Every once in a while, we get a sneak peek into the new technology that companies are creating that will ultimately make something better, faster, or [adjective here]. Swiftkey recently launched the latest project from Swiftkey Greenhouse: Swiftkey Neural Alpha. This is the first keyboard on a smartphone that uses artificial neural networks to fix mistakes and predict words. Swiftkey currently utilizes n-gram technology to do this by looking for patterns and common phrases.


Neural Network Clusters

While n-gram technology does use context to create predictions, this new neural network-based engine goes one step further toward truly understanding what you mean. Swiftkey's blog post has a full rundown of how the technology works, and there are many videos explaining neural networks and machine learning. At the end of the day, there is only one thing you probably care about - how well does it work?

Remember that your experience may vary, but the short answer is: pretty darn well. I have used Swiftkey Keyboard almost exclusively for the last 4 years and I've gotten to the point where it's slower to use the predictions than to tap out words. While I still do this out of habit on Neural, I have found that the suggestions are accurate enough that I end up using them fairly often.

To show how the different keyboards predict words, I did a fresh install of both applications onto an old device to ensure there was no typing history or learned phrases. Here are a couple different examples I found interesting:

Note: Swiftkey Keyboard is on the left and will always be red. Neural Alpha is on the right and will always be blue.

Screenshot_2015-10-14-20-15-06 Screenshot_2015-10-14-20-15-22

This first example shows how the context of a sentence still plays a role in the n-gram technology. Both apps have very similar suggestions a good chunk of the time, but sometimes it's the little things that make you see the differences. In this next comparison we see that both keyboards have completely different words for the same sentence. Swiftkey's predictions aren't necessarily bad, but I think that Neural Alpha's are far more relevant.

Screenshot_2015-10-14-20-12-44 Screenshot_2015-10-14-20-11-36

The third example really shows how words are connected by relationships. The current keyboard thinks that swimming pools are full of either people or love. While the first option of "fun" on the Neural keyboard isn't quite right, it does give the correct answer as one of the three predictions. Hint: the correct answer is hopefully "water". If you have a pool full of anything else, you might want to get that checked out.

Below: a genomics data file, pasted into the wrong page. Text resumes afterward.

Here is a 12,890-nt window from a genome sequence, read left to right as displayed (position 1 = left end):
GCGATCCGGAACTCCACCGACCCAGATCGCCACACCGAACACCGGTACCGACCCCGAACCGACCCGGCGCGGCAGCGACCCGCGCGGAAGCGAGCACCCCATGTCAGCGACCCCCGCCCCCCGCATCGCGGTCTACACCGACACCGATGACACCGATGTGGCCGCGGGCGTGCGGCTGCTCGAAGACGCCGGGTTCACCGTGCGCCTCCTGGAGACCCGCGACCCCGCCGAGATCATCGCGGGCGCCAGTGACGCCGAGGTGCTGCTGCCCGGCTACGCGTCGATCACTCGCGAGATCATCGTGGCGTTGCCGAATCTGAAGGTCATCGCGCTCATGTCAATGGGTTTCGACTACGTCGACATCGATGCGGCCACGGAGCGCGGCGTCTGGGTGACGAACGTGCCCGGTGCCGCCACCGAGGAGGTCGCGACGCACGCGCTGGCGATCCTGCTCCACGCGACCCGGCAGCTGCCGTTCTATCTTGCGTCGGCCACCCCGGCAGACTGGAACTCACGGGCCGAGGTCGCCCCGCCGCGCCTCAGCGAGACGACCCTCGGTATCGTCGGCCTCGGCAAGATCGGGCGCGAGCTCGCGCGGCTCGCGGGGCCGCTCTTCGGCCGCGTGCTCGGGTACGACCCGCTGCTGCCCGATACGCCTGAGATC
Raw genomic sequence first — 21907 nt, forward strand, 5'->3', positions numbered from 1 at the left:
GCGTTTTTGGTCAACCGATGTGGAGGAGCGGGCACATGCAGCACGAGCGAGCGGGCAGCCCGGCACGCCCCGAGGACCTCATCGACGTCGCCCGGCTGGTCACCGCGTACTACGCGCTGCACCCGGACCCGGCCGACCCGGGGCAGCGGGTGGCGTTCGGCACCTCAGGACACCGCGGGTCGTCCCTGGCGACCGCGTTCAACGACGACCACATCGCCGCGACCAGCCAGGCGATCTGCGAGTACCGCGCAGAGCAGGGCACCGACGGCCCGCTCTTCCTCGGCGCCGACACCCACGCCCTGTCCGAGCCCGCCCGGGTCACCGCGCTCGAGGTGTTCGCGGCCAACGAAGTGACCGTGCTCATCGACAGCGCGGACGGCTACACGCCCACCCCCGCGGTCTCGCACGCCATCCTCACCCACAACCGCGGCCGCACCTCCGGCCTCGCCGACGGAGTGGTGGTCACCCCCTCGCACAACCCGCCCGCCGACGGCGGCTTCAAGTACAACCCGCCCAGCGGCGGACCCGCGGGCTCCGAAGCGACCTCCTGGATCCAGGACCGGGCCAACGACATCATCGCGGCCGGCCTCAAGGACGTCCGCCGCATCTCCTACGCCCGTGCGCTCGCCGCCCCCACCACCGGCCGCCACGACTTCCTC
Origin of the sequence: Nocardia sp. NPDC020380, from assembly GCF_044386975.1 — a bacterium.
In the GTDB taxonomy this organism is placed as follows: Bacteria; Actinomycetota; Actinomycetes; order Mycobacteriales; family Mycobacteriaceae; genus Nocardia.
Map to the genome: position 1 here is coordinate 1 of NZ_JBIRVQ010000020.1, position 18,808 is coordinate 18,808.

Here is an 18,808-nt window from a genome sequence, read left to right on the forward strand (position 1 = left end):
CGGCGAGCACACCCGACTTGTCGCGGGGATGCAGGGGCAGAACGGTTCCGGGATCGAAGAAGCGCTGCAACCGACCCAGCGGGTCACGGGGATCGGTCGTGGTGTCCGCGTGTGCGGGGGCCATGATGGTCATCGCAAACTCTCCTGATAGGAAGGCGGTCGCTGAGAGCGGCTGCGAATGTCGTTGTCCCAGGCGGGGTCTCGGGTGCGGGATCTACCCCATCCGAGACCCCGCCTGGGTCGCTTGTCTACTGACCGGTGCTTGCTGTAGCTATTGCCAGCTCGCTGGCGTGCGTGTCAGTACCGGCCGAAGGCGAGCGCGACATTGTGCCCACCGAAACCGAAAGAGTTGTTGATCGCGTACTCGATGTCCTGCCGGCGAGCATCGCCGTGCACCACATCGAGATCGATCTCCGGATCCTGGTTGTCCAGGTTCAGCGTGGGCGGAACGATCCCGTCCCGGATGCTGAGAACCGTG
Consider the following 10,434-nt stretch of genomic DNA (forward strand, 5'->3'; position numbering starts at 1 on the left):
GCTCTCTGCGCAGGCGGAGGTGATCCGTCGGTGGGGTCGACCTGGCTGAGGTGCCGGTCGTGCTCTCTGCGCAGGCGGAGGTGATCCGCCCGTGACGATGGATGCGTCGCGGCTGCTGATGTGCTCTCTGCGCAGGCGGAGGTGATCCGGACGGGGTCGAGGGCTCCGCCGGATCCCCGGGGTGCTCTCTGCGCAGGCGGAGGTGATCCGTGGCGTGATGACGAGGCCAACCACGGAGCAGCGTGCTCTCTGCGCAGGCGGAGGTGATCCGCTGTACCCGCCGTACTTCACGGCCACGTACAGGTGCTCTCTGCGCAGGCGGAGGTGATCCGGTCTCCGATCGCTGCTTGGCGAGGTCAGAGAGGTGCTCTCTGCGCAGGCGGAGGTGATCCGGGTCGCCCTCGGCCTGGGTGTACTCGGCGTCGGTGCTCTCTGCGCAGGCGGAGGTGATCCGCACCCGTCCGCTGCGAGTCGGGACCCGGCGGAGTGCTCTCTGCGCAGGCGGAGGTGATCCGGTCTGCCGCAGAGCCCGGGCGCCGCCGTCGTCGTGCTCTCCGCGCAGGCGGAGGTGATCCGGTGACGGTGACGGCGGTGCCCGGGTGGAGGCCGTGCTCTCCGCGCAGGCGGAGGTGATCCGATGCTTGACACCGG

Screenshot_2015-10-14-20-13-20 Screenshot_2015-10-14-20-13-05

I think this last example is one of the best phrases I could find. The difference here is pretty obvious, so I'll keep it short and let you check out the screenshots.

Screenshot_2015-10-14-20-14-01 Screenshot_2015-10-14-20-13-43

There are a few changes between Neural Alpha and regular Swiftkey. The only language that is currently available in the new application is English, and there is no personalization from your SMS or other apps. There is also a notable lack of themes, but Carbon works great for me. Some of the little settings such as keyboard size and long-keypress duration are still included, so those who like to tweak their settings won't lose arguably deal-breaking features. It's best to think of Neural Alpha as an experimental engine that will hopefully show up in the main keyboard someday.

I have only been using this new application for a week now, which is not enough time to determine if it truly revolutionizes the way I type on mobile. However, my experience so far has been positive, and I will continue to use it moving forward. I am very interested to see how predictions and performance withstand the test of time, but for now, it looks like Swiftkey is on to something. If you haven't tried it yet, check out the download link below and let us know how it works for you.

The app was not found in the store. :-(